• Larger viewfinder image: Features a viewfinder with a higher magnification (0.58x vs 0.47x).
  • Larger screen: Has a bigger rear LCD (3.0" vs 2.5") for image review and settings control.
  • More detailed LCD: Has a higher resolution rear screen (610k vs 207k dots).
  • More flexible LCD: Has a tilting screen for odd-angle shots in landscape orientation.
  • Fewer buttons to press: Is equipped with a touch-sensitive rear screen to facilitate handling.
  • Faster burst: Shoots at higher frequency (9 vs 3 flaps/sec) to capture the decisive moment.
  • More compact: Is smaller (122x89mm vs 146x87mm) and thus needs less room in the bag.
  • Less heavy: Is lighter (by 181g or 30 percent) and hence easier to carry around.
  • Better sealing: Is weather sealed to enable shooting in dusty or wet environments.
  • Sharper images: Has hand-shake reducing image stabilization built-in.
  • More legacy lens friendly: Can take a broad range of non-native lenses via adapters.
  • Faster buffer clearing: Has an SD card interface that supports the UHS-I standard.
  • More modern: Reflects 5 years and 11 months of technical progress since the L1 launch.

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Advantages of the Panasonic Lumix DMC-L1:

  • Brighter framing: Features an optical viewfinder for clear, lag-free composition.
  • Longer lasting: Gets more shots (750 versus 360) out of a single battery charge.
  • Easier fill-in: Has a small integrated flash to brighten shadows of backlit subjects.
  • More affordable: Was released into a lower priced segment (23 percent cheaper at launch).
  • More heavily discounted: Has been around for much longer (launched in February 2006).

If the count of relative strengths (bullet points above) is taken as a measure, the E-M5 is the clear winner of the match-up (17 : 5 points). However, the relative importance of the various individual camera aspects will vary according to personal preferences and needs, so that you might like to apply corresponding weights to the particular features before making a decision on a new camera. A professional wildlife photographer will view the differences between cameras in a way that diverges from the perspective of a family photog, and a person interested in architecture has distinct needs from a sports shooter. Hence, the decision which camera is best and worth buying is often a very personal one.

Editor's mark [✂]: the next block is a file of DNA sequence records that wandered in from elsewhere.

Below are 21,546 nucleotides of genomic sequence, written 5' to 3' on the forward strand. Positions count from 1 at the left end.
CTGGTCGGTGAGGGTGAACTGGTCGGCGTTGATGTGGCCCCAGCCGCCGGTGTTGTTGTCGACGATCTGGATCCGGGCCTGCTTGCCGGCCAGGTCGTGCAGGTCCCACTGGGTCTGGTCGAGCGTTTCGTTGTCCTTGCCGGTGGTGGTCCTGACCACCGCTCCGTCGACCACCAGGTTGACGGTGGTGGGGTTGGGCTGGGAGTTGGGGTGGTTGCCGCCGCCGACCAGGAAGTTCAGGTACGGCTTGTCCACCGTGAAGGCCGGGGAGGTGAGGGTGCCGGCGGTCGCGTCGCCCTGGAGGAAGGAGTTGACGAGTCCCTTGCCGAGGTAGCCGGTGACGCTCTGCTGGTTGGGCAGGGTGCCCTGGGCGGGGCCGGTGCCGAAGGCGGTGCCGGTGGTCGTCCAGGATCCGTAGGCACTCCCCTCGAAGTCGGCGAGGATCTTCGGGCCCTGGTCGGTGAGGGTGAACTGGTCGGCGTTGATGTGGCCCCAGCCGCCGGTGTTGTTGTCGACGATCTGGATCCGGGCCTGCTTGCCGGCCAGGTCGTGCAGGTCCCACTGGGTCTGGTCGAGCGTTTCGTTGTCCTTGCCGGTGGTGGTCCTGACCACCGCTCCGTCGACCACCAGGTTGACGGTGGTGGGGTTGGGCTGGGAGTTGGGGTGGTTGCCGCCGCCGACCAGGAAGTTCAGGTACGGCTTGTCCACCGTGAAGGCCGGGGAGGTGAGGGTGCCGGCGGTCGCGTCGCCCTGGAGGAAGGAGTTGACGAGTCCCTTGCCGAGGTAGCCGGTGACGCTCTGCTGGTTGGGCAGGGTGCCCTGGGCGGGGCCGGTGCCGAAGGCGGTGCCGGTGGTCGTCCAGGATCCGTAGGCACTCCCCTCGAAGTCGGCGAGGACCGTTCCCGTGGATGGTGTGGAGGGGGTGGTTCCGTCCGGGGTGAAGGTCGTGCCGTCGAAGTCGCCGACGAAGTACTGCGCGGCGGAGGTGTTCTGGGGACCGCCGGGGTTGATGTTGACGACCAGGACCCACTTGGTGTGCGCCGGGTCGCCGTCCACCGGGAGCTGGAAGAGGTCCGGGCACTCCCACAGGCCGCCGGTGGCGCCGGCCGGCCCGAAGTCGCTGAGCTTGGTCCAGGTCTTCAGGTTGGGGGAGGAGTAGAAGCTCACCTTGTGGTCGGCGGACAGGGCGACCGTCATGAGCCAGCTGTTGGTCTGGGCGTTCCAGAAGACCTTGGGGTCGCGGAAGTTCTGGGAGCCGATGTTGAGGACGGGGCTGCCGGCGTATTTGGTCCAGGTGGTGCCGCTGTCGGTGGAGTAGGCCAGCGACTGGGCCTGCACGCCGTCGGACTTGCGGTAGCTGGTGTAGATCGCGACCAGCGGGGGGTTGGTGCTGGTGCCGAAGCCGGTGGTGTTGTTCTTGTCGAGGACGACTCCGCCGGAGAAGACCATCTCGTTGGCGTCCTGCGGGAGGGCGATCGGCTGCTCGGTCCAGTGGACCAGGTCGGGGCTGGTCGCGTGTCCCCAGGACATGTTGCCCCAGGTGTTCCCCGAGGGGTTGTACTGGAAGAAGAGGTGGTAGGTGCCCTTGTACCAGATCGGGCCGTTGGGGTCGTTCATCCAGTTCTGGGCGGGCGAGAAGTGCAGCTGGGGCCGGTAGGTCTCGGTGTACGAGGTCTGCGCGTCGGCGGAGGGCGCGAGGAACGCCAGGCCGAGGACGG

E-M5 17:05 L1

How about other alternatives? Do the specifications of the Olympus E-M5 and the Panasonic L1 place the cameras among the top in their class? Find out in the latest Best Mirrorless Interchangeable Lens Camera and Best DSLR Camera listings whether the two cameras rank among the cream of the crop.

In any case, while the comparison of technical specifications can provide a useful overview of the capabilities of different cameras, it remains partial and cannot reveal, for example, the shooting experience and imaging performance when actually working with the E-M5 or the L1. At times, user reviews, such as those published at amazon, address these issues in a useful manner, but such feedback is on many occasions incomplete, inconsistent, and unreliable.

Expert reviews

This is why expert reviews are important. The table below provides a synthesis of the camera assessments of some of the best known photo-gear review sites (cameralabs, dpreview, ephotozine, imaging-resource, and photographyblog). As can be seen, the professional reviewers agree in many cases on the quality of different cameras, but sometimes their assessments diverge, reinforcing the earlier point that a camera decision is often a very personal choice.

Review Scores
  Camera
Model
cameralabs dpreview ephotozine imaging-resource photographyblog Camera
Launch
(announced)
Launch
Price
(USD)
Street
Price
(USD)
Used
Price
(USD)
Camera
Model
 
Olympus E-M5»+ +80/1004.5/55/55/5 Feb 2012 1,299- i Olympus E-M5
 
Panasonic L1«85/100+-o3.5/5 Feb 2006 999- i Panasonic L1
 
Canon XT« »80/100+ +oo- Feb 2005 899- i Canon XT
 
Leica Digilux 3« »----- Sep 2006 1,499- i Leica Digilux 3
 
Olympus PEN-F« »-82/1004.5/54.5/55/5 Jan 2016 1,199 i i Olympus PEN-F